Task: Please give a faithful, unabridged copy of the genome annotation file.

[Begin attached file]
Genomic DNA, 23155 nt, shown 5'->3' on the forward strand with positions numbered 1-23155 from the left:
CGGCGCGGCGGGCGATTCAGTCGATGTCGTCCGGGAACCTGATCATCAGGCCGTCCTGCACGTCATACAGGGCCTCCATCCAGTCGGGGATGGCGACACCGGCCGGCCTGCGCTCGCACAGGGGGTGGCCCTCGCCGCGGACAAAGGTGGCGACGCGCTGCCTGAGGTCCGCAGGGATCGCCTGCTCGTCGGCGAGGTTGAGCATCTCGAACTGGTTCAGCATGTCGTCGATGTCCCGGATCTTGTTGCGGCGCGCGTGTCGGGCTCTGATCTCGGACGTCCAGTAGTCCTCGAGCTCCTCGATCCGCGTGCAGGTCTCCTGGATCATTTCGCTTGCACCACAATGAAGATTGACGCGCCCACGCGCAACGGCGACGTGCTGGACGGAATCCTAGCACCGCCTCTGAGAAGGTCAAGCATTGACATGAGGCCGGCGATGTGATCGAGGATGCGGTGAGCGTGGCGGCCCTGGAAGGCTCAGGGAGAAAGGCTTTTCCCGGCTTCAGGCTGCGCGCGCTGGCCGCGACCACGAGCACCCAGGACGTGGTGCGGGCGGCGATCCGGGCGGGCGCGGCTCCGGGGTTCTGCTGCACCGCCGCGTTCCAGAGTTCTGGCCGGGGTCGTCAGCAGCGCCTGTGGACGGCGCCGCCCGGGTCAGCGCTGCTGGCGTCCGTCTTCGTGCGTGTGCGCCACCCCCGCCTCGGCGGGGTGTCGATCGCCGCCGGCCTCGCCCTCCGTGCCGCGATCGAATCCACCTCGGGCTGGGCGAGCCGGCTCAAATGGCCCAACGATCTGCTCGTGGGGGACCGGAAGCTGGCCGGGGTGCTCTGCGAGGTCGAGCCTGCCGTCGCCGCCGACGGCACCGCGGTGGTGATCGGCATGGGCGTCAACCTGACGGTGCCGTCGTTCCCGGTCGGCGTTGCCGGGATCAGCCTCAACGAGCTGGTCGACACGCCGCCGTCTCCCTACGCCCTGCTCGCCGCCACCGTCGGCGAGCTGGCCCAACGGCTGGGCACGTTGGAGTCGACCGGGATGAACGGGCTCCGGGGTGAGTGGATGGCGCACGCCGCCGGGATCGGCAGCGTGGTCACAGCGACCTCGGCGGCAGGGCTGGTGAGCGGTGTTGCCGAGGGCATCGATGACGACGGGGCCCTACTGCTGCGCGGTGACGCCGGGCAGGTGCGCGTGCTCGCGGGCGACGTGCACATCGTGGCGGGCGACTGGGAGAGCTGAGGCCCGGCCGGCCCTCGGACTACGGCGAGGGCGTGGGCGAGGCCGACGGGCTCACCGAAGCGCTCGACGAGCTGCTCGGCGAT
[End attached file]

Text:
Genomic DNA, 23155 nt, shown 5'->3' on the forward strand with positions numbered 1-23155 from the left:
CGGCGCGGCGGGCGATTCAGTCGATGTCGTCCGGGAACCTGATCATCAGGCCGTCCTGCACGTCATACAGGGCCTCCATCCAGTCGGGGATGGCGACACCGGCCGGCCTGCGCTCGCACAGGGGGTGGCCCTCGCCGCGGACAAAGGTGGCGACGCGCTGCCTGAGGTCCGCAGGGATCGCCTGCTCGTCGGCGAGGTTGAGCATCTCGAACTGGTTCAGCATGTCGTCGATGTCCCGGATCTTGTTGCGGCGCGCGTGTCGGGCTCTGATCTCGGACGTCCAGTAGTCCTCGAGCTCCTCGATCCGCGTGCAGGTCTCCTGGATCATTTCGCTTGCACCACAATGAAGATTGACGCGCCCACGCGCAACGGCGACGTGCTGGACGGAATCCTAGCACCGCCTCTGAGAAGGTCAAGCATTGACATGAGGCCGGCGATGTGATCGAGGATGCGGTGAGCGTGGCGGCCCTGGAAGGCTCAGGGAGAAAGGCTTTTCCCGGCTTCAGGCTGCGCGCGCTGGCCGCGACCACGAGCACCCAGGACGTGGTGCGGGCGGCGATCCGGGCGGGCGCGGCTCCGGGGTTCTGCTGCACCGCCGCGTTCCAGAGTTCTGGCCGGGGTCGTCAGCAGCGCCTGTGGACGGCGCCGCCCGGGTCAGCGCTGCTGGCGTCCGTCTTCGTGCGTGTGCGCCACCCCCGCCTCGGCGGGGTGTCGATCGCCGCCGGCCTCGCCCTCCGTGCCGCGATCGAATCCACCTCGGGCTGGGCGAGCCGGCTCAAATGGCCCAACGATCTGCTCGTGGGGGACCGGAAGCTGGCCGGGGTGCTCTGCGAGGTCGAGCCTGCCGTCGCCGCCGACGGCACCGCGGTGGTGATCGGCATGGGCGTCAACCTGACGGTGCCGTCGTTCCCGGTCGGCGTTGCCGGGATCAGCCTCAACGAGCTGGTCGACACGCCGCCGTCTCCCTACGCCCTGCTCGCCGCCACCGTCGGCGAGCTGGCCCAACGGCTGGGCACGTTGGAGTCGACCGGGATGAACGGGCTCCGGGGTGAGTGGATGGCGCACGCCGCCGGGATCGGCAGCGTGGTCACAGCGACCTCGGCGGCAGGGCTGGTGAGCGGTGTTGCCGAGGGCATCGATGACGACGGGGCCCTACTGCTGCGCGGTGACGCCGGGCAGGTGCGCGTGCTCGCGGGCGACGTGCACATCGTGGCGGGCGACTGGGAGAGCTGAGGCCCGGCCGGCCCTCGGACTACGGCGAGGGCGTGGGCGAGGCCGACGGGCTCACCGAAGCGCTCGACGAGCTGCTCGGCGAT